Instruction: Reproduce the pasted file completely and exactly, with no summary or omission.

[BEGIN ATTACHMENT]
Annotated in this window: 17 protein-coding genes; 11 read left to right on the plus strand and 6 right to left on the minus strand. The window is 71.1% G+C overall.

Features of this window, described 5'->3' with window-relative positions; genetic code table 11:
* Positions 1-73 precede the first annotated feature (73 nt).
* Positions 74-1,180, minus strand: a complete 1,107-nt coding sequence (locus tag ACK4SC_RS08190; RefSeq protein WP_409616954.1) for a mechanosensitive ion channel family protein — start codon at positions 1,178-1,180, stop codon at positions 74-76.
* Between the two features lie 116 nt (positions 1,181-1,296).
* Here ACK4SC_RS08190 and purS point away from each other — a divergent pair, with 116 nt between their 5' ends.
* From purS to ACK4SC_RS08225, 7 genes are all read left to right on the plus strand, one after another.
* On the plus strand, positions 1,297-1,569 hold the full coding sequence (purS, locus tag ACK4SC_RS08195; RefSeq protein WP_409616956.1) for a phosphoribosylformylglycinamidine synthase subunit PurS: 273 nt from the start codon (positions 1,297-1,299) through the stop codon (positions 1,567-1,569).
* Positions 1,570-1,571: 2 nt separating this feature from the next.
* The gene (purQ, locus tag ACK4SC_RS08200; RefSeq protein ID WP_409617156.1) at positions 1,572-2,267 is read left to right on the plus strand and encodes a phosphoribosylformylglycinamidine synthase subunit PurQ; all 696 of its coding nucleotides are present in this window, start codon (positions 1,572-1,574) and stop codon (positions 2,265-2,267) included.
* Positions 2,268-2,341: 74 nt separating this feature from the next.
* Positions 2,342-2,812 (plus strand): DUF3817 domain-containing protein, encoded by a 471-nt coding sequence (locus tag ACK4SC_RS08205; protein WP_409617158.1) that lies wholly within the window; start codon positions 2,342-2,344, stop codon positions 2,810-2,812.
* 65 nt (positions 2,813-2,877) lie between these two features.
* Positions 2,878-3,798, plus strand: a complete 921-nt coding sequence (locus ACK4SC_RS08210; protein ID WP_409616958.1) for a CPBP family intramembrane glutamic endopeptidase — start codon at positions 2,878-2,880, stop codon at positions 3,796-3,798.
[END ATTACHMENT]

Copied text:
Annotated in this window: 17 protein-coding genes; 11 read left to right on the plus strand and 6 right to left on the minus strand. The window is 71.1% G+C overall.

Features of this window, described 5'->3' with window-relative positions; genetic code table 11:
* Positions 1-73 precede the first annotated feature (73 nt).
* Positions 74-1,180, minus strand: a complete 1,107-nt coding sequence (locus tag ACK4SC_RS08190; RefSeq protein WP_409616954.1) for a mechanosensitive ion channel family protein — start codon at positions 1,178-1,180, stop codon at positions 74-76.
* Between the two features lie 116 nt (positions 1,181-1,296).
* Here ACK4SC_RS08190 and purS point away from each other — a divergent pair, with 116 nt between their 5' ends.
* From purS to ACK4SC_RS08225, 7 genes are all read left to right on the plus strand, one after another.
* On the plus strand, positions 1,297-1,569 hold the full coding sequence (purS, locus tag ACK4SC_RS08195; RefSeq protein WP_409616956.1) for a phosphoribosylformylglycinamidine synthase subunit PurS: 273 nt from the start codon (positions 1,297-1,299) through the stop codon (positions 1,567-1,569).
* Positions 1,570-1,571: 2 nt separating this feature from the next.
* The gene (purQ, locus tag ACK4SC_RS08200; RefSeq protein ID WP_409617156.1) at positions 1,572-2,267 is read left to right on the plus strand and encodes a phosphoribosylformylglycinamidine synthase subunit PurQ; all 696 of its coding nucleotides are present in this window, start codon (positions 1,572-1,574) and stop codon (positions 2,265-2,267) included.
* Positions 2,268-2,341: 74 nt separating this feature from the next.
* Positions 2,342-2,812 (plus strand): DUF3817 domain-containing protein, encoded by a 471-nt coding sequence (locus tag ACK4SC_RS08205; protein WP_409617158.1) that lies wholly within the window; start codon positions 2,342-2,344, stop codon positions 2,810-2,812.
* 65 nt (positions 2,813-2,877) lie between these two features.
* Positions 2,878-3,798, plus strand: a complete 921-nt coding sequence (locus ACK4SC_RS08210; protein ID WP_409616958.1) for a CPBP family intramembrane glutamic endopeptidase — start codon at positions 2,878-2,880, stop codon at positions 3,796-3,798.